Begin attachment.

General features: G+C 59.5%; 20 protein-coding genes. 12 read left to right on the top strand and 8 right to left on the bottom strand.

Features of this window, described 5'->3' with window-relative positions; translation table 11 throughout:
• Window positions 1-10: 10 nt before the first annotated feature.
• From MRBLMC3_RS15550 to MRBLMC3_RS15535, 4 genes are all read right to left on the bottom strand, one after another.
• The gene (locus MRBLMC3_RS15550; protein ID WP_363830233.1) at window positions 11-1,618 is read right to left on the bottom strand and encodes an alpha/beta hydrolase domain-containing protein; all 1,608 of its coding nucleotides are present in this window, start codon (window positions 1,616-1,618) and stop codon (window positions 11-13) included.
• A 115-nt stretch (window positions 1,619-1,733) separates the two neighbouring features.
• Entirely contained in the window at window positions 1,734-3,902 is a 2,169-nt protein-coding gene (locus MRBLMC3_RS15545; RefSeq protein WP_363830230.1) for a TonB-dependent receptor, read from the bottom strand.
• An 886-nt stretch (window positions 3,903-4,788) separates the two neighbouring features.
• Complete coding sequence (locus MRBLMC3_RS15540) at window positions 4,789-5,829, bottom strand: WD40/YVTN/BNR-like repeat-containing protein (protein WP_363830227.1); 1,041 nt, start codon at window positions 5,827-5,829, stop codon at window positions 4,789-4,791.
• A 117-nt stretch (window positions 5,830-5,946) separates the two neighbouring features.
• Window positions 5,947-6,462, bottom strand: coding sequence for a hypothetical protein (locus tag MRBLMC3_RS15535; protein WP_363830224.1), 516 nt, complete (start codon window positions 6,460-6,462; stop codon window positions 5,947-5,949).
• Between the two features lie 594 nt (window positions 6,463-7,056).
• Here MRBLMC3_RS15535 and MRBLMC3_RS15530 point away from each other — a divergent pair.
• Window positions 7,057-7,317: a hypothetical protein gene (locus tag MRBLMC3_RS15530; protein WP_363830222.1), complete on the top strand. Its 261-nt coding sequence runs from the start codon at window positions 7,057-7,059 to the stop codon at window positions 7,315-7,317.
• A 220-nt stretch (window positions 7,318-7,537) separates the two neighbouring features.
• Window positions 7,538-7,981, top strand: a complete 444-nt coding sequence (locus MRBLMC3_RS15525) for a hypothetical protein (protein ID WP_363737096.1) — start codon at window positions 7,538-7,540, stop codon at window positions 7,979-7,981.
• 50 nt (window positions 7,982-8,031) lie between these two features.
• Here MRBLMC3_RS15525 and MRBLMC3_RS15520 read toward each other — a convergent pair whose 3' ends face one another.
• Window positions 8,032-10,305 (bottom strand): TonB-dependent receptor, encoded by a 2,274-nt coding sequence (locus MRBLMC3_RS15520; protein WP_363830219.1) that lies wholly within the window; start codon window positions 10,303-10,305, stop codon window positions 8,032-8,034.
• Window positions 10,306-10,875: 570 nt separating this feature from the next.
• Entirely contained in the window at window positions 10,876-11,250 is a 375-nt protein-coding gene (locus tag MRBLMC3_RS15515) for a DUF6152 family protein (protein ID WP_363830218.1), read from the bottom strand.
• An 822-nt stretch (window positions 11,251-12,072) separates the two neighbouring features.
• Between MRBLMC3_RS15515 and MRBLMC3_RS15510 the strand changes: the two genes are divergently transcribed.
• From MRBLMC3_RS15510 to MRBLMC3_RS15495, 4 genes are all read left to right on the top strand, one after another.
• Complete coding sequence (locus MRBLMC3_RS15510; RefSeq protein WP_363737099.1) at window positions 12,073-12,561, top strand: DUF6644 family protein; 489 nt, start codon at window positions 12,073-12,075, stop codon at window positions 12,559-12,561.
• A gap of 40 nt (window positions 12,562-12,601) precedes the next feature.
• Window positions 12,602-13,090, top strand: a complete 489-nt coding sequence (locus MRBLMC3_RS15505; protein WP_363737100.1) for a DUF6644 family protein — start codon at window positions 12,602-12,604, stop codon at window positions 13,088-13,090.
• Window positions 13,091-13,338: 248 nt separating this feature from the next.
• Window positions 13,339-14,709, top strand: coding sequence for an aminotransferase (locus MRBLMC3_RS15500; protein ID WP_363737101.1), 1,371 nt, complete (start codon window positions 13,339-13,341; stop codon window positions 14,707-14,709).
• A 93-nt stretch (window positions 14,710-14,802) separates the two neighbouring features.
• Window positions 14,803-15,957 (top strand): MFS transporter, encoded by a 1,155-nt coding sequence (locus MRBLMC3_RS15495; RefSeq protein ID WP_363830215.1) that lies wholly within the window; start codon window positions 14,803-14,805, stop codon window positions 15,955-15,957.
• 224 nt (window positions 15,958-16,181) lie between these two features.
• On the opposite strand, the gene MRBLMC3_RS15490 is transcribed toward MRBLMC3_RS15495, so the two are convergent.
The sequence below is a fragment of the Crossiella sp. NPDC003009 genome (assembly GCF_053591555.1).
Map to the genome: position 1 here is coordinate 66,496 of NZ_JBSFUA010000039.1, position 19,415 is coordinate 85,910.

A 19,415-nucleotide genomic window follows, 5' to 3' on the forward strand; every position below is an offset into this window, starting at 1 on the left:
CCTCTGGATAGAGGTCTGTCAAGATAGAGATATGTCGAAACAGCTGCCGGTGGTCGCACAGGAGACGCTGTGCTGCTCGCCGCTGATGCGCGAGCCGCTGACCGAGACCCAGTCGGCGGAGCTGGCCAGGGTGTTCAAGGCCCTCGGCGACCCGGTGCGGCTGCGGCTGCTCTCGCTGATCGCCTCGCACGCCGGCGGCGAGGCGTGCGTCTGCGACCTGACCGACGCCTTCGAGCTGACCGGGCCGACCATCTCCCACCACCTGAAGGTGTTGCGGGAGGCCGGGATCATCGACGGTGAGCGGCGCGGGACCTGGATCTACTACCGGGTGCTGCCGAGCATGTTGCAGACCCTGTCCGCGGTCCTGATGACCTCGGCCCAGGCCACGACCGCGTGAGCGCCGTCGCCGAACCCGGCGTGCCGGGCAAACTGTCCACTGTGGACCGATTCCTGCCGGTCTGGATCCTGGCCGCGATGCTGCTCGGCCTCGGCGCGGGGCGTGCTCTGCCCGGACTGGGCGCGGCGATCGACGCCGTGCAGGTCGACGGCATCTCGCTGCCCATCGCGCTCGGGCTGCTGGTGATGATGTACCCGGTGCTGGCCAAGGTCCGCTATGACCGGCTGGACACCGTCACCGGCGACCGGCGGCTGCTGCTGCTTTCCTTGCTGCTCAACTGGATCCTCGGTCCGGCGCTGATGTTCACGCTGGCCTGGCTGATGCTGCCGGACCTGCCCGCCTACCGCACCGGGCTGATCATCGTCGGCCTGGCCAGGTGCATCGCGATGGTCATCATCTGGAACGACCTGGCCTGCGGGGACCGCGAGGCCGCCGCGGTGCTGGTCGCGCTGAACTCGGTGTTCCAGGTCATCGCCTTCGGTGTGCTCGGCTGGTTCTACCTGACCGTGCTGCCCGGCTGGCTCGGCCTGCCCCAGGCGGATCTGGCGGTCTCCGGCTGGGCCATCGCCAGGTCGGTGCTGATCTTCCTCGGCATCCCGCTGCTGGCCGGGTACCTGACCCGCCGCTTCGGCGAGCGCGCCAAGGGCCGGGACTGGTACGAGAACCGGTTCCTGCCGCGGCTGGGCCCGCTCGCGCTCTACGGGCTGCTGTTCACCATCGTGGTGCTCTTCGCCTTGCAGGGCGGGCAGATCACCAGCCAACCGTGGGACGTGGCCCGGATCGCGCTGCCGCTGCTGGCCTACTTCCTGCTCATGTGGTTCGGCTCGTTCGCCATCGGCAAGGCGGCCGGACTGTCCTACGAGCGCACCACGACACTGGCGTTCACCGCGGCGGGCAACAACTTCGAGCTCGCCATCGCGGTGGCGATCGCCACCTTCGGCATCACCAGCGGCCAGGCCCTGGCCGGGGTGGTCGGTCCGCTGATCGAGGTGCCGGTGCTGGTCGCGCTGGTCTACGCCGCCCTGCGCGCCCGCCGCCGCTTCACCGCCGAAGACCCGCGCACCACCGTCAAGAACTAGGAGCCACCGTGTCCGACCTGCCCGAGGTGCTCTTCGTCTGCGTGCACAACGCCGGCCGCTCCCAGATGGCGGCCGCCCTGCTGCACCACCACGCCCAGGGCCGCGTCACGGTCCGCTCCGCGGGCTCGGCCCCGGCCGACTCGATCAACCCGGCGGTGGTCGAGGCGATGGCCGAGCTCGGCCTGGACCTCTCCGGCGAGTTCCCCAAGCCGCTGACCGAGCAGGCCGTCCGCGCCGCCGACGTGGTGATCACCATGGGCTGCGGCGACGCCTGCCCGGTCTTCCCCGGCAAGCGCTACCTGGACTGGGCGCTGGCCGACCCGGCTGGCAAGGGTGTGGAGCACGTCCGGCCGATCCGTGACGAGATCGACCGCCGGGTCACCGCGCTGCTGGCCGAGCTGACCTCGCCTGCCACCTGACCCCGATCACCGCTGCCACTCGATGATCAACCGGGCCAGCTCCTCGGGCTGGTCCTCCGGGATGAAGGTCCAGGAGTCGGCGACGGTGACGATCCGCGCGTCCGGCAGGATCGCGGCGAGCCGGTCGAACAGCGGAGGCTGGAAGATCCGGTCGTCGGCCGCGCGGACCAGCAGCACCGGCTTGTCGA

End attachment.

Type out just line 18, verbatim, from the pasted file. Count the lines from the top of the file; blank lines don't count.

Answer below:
• Here MRBLMC3_RS15525 and MRBLMC3_RS15520 read toward each other — a convergent pair whose 3' ends face one another.